Nextdoor Neighborhood Favorite


1177 North Eagle Rd., Eagle, ID 83616

Patient Education

Learn about the dental procedures we offer at our practice.

About Dentistry

Everyone should see a general dentist for routine oral health examinations, twice-yearly cleanings, and treatment of routine oral health complications, such as minor tooth decay.

Oral Health Topics

Patients who visit a general dentist in can expect professional oral health care, as well as education and advisement about self-care between office visits.

What is Periodontal disease? – Periodontal disease is a highly common infection of the periodontal tissues (gums and bone) that are responsible for supporting the teeth. These infections are caused by bacteria that grow on the teeth near the gum line due to poor brushing and flossing practices. Read more…

Featured Services

Dental Implants

Gingivitis & Periodontitis

Bone Graft

Non-Surgical Treatments


  • What is a Periodontist?
  • Gum Surgery
  • Crown Lengthening
  • Types of Periodontal Disease
  • Signs & Symptoms of Periodontal Disease
  • Periodontal Scaling & Root Planing
  • What is Periodontal Disease?
  • Causes of Periodontal Disease

Oral Health


What is an endodontist?

An endodontist does not practice general dentistry but instead devotes the majority of his or her time to performing root canals – specifically those pertaining to narrowed canals or anatomically atypical cases. Read more..


Serving our patients includes providing information that helps them to make more informed decisions about their oral health needs. We encourage you to involve yourself in your own treatment and ask questions throughout our relationship. In our opinion, an informed and involved patient is most likely to achieve the highest level of healthcare.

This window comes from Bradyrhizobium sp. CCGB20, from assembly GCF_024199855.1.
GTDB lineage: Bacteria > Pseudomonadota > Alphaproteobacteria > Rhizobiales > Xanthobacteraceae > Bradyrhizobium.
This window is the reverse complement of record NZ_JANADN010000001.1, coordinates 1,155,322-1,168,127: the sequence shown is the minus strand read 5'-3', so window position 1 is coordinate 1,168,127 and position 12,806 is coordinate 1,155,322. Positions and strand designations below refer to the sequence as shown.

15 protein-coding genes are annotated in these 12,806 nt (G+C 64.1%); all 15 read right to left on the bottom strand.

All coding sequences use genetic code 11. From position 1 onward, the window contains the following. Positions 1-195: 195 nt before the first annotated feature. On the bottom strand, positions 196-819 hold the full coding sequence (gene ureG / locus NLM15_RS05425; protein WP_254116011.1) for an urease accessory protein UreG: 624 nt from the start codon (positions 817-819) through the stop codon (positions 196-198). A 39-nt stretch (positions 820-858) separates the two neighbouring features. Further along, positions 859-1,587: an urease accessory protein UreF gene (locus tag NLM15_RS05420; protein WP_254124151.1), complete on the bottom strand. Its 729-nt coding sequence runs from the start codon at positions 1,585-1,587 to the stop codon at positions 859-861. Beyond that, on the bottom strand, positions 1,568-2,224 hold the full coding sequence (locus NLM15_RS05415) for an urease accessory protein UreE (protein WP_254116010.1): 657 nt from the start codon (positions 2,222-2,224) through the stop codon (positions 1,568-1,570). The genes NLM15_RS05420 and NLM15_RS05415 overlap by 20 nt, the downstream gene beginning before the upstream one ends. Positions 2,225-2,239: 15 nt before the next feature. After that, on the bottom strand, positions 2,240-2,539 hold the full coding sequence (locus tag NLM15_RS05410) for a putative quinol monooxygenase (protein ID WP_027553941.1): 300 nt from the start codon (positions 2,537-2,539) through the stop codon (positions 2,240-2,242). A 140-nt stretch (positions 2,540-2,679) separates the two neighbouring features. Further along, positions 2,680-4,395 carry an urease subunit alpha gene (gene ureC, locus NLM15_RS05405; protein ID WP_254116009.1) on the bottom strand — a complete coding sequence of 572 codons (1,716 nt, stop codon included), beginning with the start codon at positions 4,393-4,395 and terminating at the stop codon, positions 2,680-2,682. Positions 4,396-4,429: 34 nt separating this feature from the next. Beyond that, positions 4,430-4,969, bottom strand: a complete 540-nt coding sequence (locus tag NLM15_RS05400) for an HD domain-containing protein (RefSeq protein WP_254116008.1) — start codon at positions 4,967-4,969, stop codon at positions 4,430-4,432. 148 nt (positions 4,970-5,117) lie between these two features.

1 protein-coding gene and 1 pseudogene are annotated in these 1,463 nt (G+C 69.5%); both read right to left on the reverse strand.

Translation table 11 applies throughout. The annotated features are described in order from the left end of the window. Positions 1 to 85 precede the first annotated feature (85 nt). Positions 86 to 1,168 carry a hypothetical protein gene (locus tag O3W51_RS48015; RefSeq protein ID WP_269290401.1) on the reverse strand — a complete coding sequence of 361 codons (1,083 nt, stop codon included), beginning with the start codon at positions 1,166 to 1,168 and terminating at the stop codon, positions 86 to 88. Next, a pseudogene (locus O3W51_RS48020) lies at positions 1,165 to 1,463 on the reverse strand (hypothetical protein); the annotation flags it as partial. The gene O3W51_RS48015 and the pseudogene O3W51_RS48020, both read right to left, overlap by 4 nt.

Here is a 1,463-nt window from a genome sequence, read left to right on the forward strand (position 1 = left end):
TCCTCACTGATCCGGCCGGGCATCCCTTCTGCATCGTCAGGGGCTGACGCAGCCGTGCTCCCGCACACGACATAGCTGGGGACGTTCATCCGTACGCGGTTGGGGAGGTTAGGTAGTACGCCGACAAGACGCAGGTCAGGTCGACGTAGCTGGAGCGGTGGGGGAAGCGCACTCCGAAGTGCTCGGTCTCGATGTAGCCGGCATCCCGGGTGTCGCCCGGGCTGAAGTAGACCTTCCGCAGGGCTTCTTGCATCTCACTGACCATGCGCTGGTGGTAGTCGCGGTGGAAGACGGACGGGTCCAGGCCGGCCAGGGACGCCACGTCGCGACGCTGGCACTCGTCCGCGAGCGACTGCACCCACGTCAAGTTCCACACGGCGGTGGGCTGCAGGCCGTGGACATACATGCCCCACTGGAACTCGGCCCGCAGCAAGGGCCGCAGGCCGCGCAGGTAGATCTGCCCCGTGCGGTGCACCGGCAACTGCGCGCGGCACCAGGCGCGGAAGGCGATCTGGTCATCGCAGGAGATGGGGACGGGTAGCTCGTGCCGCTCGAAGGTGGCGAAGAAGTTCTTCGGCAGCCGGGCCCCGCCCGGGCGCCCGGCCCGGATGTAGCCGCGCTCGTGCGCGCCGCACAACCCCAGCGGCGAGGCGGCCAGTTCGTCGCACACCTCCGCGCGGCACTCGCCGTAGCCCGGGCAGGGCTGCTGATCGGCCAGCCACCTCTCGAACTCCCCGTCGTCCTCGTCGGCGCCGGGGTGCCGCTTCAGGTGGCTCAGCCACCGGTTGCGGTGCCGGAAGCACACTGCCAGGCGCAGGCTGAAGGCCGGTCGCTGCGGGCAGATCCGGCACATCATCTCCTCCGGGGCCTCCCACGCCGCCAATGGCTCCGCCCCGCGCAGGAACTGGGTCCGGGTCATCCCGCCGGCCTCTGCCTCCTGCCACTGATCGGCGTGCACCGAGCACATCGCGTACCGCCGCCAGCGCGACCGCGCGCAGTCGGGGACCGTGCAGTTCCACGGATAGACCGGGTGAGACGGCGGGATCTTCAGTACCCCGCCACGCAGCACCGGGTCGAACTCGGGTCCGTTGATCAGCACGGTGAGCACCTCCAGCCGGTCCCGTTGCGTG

Click here for a video demonstration of our services and procedures.


View Videos

Our services include:

  • General Dentistry: Preventative Care
  • Cosmetic dentistry: bonding, porcelain veneers
  • Dental Implants
  • Endodontics (root canal)
  • Prosthodontics: dentures and partials
  • Periodontics (gum disease)
  • Restoration: Crowns, bridges, tooth-colored fillings
  • State-of-the-art technology: Ultrasonic cleaning, E4D crowns


Financial and Insurance

Q: Do you have payment plan options?
A: Yes. We offer interest-free financing plans with CareCredit.

Q: Do you offer a senior discount?
A: Yes. We have a senior discount of 10%.

Q: How much will my insurance pay on the dental work?
A: All insurances are different so the percentage won’t be the same, but insurance rarely covers 100% of your dental costs.

Q: Are you a PPO (preferred provider) for my dental insurance?
A: Find the answer from a list on our homepage, or, you can ask your insurance provider.

Q: How will I Remember my appointment?
A. We will give you an appointment reminder card at scheduling. We also send out email and text reminders, 2 weeks before, 2 days before, and 2 hours before your scheduled appointment, where you will also be able to confirm your appointment. If we don’t receive a confirmation, we will contact you by phone.

Q: What happens if I miss my appointment?
A: If you need to re-schedule your appointment, we ask that you contact us at least 48 hours in advance. If you miss your appointment or cancel with too little notice there may be a missed appointment fee.

General Dental